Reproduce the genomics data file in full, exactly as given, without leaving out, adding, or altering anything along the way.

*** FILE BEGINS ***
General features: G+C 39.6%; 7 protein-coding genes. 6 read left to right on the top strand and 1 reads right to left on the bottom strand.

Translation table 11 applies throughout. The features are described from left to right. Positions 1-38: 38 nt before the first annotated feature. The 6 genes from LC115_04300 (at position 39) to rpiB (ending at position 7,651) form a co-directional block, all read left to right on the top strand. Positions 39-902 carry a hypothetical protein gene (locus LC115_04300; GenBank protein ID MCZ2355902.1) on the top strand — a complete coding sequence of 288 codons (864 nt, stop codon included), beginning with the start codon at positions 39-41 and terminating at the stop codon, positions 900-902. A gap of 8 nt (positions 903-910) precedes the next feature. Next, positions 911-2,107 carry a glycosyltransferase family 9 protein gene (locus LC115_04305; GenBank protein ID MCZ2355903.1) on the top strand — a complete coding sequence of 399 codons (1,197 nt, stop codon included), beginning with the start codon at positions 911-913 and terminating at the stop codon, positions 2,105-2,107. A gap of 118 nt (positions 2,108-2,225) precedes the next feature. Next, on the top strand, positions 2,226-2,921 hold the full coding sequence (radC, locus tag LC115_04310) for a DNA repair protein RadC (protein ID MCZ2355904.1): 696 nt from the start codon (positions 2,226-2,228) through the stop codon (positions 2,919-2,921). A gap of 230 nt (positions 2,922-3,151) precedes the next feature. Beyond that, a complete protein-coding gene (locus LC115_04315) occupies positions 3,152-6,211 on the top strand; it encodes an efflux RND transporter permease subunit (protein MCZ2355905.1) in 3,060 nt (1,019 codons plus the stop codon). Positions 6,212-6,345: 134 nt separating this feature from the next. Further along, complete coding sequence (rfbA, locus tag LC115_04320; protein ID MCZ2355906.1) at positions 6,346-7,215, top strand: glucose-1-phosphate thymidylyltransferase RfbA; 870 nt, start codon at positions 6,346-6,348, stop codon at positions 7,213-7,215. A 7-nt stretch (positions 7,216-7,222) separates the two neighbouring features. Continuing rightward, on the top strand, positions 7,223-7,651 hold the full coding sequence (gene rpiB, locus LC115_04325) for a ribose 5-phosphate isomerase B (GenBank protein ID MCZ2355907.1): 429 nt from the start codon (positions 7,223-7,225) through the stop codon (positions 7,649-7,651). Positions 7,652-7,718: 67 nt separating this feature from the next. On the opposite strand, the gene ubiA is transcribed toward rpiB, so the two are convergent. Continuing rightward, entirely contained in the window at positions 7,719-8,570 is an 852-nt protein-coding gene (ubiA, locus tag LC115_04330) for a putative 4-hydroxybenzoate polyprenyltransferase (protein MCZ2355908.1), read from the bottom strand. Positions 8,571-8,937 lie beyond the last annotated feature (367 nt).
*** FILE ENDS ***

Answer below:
General features: G+C 39.6%; 7 protein-coding genes. 6 read left to right on the top strand and 1 reads right to left on the bottom strand.

Translation table 11 applies throughout. The features are described from left to right. Positions 1-38: 38 nt before the first annotated feature. The 6 genes from LC115_04300 (at position 39) to rpiB (ending at position 7,651) form a co-directional block, all read left to right on the top strand. Positions 39-902 carry a hypothetical protein gene (locus LC115_04300; GenBank protein ID MCZ2355902.1) on the top strand — a complete coding sequence of 288 codons (864 nt, stop codon included), beginning with the start codon at positions 39-41 and terminating at the stop codon, positions 900-902. A gap of 8 nt (positions 903-910) precedes the next feature. Next, positions 911-2,107 carry a glycosyltransferase family 9 protein gene (locus LC115_04305; GenBank protein ID MCZ2355903.1) on the top strand — a complete coding sequence of 399 codons (1,197 nt, stop codon included), beginning with the start codon at positions 911-913 and terminating at the stop codon, positions 2,105-2,107. A gap of 118 nt (positions 2,108-2,225) precedes the next feature. Next, on the top strand, positions 2,226-2,921 hold the full coding sequence (radC, locus tag LC115_04310) for a DNA repair protein RadC (protein ID MCZ2355904.1): 696 nt from the start codon (positions 2,226-2,228) through the stop codon (positions 2,919-2,921). A gap of 230 nt (positions 2,922-3,151) precedes the next feature. Beyond that, a complete protein-coding gene (locus LC115_04315) occupies positions 3,152-6,211 on the top strand; it encodes an efflux RND transporter permease subunit (protein MCZ2355905.1) in 3,060 nt (1,019 codons plus the stop codon). Positions 6,212-6,345: 134 nt separating this feature from the next. Further along, complete coding sequence (rfbA, locus tag LC115_04320; protein ID MCZ2355906.1) at positions 6,346-7,215, top strand: glucose-1-phosphate thymidylyltransferase RfbA; 870 nt, start codon at positions 6,346-6,348, stop codon at positions 7,213-7,215. A 7-nt stretch (positions 7,216-7,222) separates the two neighbouring features. Continuing rightward, on the top strand, positions 7,223-7,651 hold the full coding sequence (gene rpiB, locus LC115_04325) for a ribose 5-phosphate isomerase B (GenBank protein ID MCZ2355907.1): 429 nt from the start codon (positions 7,223-7,225) through the stop codon (positions 7,649-7,651). Positions 7,652-7,718: 67 nt separating this feature from the next. On the opposite strand, the gene ubiA is transcribed toward rpiB, so the two are convergent. Continuing rightward, entirely contained in the window at positions 7,719-8,570 is an 852-nt protein-coding gene (ubiA, locus tag LC115_04330) for a putative 4-hydroxybenzoate polyprenyltransferase (protein MCZ2355908.1), read from the bottom strand. Positions 8,571-8,937 lie beyond the last annotated feature (367 nt).